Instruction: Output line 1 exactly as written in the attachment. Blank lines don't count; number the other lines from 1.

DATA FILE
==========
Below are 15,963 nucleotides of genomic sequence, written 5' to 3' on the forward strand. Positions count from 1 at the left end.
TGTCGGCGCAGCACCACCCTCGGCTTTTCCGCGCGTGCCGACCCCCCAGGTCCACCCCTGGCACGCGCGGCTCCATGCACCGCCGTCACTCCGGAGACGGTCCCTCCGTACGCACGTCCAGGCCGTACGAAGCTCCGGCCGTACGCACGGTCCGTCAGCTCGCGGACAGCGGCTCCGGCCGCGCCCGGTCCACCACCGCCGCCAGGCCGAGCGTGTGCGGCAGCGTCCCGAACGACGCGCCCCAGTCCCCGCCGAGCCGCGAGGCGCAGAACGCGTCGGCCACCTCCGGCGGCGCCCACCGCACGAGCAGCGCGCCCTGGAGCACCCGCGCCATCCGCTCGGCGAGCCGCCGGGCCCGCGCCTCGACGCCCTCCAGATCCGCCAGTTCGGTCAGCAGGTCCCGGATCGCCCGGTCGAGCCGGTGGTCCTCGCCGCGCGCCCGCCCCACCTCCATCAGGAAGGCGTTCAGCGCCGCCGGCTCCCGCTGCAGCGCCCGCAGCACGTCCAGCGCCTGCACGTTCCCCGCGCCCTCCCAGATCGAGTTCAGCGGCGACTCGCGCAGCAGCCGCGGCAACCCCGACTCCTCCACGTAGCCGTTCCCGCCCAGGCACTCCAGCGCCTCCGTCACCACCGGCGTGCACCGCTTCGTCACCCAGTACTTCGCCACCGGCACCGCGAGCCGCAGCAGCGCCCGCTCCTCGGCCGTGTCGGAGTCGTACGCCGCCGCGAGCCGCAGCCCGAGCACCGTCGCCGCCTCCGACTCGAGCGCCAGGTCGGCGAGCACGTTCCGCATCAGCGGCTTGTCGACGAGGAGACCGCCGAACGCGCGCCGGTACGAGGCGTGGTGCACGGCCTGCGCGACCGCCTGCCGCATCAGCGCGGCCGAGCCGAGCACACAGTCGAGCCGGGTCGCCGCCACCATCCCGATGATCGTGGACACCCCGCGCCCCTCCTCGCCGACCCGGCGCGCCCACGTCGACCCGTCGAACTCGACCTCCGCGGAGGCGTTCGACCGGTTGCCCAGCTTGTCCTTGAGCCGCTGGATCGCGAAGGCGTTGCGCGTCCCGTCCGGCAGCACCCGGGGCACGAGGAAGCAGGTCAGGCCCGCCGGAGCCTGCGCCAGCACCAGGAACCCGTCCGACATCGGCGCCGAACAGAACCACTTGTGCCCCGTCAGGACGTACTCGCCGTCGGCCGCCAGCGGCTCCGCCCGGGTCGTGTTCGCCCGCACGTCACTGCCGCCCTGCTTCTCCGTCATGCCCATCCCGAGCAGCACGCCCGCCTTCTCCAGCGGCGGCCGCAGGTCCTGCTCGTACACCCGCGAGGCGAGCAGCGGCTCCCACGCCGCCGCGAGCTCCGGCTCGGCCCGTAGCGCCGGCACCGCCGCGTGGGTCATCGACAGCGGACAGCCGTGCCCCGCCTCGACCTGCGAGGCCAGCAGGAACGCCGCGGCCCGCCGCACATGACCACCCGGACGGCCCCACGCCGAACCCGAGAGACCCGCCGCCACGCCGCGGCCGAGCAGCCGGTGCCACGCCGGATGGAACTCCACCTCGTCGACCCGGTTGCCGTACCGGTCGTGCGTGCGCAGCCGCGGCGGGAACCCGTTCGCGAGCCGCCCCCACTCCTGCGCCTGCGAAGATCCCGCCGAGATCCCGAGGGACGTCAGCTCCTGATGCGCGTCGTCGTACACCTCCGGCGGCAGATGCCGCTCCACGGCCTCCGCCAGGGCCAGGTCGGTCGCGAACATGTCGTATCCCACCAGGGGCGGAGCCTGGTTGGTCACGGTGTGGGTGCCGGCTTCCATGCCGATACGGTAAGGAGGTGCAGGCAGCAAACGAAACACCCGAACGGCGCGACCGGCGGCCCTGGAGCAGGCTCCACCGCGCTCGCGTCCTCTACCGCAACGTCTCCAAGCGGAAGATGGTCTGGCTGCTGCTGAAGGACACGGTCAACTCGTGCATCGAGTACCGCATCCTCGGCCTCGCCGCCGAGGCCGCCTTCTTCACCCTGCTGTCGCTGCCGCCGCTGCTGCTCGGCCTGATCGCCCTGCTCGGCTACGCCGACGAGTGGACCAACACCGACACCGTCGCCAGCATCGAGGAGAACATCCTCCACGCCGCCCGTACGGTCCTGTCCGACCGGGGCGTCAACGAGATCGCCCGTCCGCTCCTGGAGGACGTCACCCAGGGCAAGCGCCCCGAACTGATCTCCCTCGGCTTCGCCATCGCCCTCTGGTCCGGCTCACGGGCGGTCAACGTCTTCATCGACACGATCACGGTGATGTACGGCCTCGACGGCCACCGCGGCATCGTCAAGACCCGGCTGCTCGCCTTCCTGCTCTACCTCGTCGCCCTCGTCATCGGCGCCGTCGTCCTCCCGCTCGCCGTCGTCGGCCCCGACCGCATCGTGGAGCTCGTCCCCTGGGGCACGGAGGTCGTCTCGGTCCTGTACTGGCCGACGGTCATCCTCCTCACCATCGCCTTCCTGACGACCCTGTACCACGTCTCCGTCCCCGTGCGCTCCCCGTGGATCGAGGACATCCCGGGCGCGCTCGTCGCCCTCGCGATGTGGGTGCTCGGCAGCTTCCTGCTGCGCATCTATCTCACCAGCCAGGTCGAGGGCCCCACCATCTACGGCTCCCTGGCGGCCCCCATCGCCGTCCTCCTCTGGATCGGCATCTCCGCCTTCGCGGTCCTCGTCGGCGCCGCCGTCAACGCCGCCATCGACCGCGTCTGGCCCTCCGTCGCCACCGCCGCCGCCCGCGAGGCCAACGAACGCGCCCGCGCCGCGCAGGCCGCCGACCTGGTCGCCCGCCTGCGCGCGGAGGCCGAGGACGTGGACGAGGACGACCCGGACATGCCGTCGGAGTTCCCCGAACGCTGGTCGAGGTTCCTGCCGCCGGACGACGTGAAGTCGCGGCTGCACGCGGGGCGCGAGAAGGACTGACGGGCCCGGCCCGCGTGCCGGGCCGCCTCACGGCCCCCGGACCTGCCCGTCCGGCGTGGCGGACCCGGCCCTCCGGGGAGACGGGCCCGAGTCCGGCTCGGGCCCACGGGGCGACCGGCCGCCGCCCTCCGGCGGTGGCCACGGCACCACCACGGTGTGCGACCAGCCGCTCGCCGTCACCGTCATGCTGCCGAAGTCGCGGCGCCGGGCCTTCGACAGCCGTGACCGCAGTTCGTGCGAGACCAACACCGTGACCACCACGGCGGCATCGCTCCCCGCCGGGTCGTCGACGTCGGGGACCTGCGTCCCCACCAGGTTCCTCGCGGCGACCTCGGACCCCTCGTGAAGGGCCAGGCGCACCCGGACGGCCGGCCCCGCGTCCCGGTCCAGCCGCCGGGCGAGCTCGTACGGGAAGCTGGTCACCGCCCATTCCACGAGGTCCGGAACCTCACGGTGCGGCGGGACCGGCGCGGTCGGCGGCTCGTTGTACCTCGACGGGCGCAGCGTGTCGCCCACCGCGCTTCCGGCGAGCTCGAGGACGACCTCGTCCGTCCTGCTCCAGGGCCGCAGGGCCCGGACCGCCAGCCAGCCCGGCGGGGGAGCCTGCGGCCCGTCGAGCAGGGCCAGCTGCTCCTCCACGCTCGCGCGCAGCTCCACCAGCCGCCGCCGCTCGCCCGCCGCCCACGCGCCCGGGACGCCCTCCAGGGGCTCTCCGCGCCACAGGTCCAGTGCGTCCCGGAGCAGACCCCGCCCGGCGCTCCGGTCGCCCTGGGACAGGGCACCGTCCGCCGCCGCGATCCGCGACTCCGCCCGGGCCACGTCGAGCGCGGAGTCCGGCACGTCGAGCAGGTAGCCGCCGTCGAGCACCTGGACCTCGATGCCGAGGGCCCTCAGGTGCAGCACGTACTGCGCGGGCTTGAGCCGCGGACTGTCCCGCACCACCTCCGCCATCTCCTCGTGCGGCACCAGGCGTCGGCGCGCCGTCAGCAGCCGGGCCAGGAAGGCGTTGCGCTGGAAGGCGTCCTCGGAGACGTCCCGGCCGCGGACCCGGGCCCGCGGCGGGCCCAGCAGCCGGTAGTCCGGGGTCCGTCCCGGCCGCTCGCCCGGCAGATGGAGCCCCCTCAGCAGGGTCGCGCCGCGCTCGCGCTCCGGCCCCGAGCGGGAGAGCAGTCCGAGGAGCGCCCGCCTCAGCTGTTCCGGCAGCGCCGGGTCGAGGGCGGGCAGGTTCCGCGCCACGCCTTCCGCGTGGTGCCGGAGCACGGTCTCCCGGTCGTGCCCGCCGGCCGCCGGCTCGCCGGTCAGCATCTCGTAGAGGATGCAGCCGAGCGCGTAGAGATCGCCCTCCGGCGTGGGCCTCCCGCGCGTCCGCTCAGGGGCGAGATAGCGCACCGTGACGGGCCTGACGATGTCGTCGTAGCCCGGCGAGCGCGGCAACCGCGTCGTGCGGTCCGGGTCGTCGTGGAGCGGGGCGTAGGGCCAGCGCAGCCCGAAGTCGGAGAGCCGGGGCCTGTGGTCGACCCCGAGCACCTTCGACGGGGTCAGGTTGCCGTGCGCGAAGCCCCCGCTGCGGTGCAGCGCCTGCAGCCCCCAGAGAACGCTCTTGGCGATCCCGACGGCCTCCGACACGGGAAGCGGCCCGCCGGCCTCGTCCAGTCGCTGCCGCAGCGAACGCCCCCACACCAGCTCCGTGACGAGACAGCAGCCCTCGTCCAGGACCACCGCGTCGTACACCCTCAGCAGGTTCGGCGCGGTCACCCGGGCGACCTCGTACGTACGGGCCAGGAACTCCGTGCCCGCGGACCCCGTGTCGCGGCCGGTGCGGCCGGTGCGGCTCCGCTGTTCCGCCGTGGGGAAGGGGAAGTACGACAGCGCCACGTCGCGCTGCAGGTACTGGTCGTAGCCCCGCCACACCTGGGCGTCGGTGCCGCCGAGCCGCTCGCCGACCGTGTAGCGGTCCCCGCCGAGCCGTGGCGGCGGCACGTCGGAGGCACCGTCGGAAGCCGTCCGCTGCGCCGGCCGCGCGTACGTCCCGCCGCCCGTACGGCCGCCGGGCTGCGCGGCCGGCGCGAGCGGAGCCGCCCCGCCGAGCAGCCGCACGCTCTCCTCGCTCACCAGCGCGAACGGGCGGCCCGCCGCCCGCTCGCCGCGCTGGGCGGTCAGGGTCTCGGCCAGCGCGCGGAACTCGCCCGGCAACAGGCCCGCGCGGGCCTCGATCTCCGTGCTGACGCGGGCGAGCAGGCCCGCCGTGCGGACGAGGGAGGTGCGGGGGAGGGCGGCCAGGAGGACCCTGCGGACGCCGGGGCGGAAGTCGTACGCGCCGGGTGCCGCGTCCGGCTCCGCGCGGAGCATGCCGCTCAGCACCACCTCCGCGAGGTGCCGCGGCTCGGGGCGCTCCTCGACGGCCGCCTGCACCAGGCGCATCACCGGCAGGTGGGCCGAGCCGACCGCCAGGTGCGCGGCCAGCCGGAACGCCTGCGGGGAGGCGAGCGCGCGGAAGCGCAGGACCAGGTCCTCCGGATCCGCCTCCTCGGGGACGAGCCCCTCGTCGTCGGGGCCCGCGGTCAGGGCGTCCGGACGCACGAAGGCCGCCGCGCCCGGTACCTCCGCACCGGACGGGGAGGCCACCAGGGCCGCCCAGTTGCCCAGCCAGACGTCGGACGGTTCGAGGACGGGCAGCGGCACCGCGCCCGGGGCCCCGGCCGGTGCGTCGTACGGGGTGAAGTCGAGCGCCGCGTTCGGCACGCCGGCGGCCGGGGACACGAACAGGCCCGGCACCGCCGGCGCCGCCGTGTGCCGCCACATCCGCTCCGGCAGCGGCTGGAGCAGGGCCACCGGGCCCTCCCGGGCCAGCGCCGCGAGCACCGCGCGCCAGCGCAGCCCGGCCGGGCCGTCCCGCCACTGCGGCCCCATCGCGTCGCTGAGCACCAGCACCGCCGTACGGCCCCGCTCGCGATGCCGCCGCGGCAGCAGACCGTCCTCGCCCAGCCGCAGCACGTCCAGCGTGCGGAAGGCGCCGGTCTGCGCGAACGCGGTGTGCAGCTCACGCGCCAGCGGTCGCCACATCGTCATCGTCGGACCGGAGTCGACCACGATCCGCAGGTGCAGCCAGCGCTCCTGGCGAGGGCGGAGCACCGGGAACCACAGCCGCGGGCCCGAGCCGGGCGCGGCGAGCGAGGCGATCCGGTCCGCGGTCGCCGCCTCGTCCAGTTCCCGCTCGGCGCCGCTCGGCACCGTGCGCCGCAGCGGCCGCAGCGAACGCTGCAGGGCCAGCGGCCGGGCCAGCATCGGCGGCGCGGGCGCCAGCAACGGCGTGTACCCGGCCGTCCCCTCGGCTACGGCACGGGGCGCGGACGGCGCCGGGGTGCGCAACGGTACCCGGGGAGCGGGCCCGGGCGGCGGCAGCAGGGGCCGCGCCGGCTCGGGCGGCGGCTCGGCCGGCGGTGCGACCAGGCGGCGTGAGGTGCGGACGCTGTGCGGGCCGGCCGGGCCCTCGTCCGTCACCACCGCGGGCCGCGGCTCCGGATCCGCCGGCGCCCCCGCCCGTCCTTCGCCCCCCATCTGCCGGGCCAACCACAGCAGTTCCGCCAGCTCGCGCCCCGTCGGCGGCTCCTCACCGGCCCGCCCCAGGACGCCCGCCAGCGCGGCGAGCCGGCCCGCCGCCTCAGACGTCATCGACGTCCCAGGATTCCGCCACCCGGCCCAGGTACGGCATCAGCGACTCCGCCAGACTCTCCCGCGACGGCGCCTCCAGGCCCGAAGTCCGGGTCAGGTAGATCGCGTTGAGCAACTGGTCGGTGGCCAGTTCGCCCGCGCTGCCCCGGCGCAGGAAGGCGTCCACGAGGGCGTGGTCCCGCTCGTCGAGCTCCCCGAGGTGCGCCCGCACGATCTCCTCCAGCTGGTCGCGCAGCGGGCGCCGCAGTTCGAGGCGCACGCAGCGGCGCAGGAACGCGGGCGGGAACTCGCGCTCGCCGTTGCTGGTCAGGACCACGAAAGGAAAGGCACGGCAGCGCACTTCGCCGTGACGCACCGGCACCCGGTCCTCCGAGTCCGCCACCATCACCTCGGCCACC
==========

Below are 15,963 nucleotides of genomic sequence, written 5' to 3' on the forward strand. Positions count from 1 at the left end.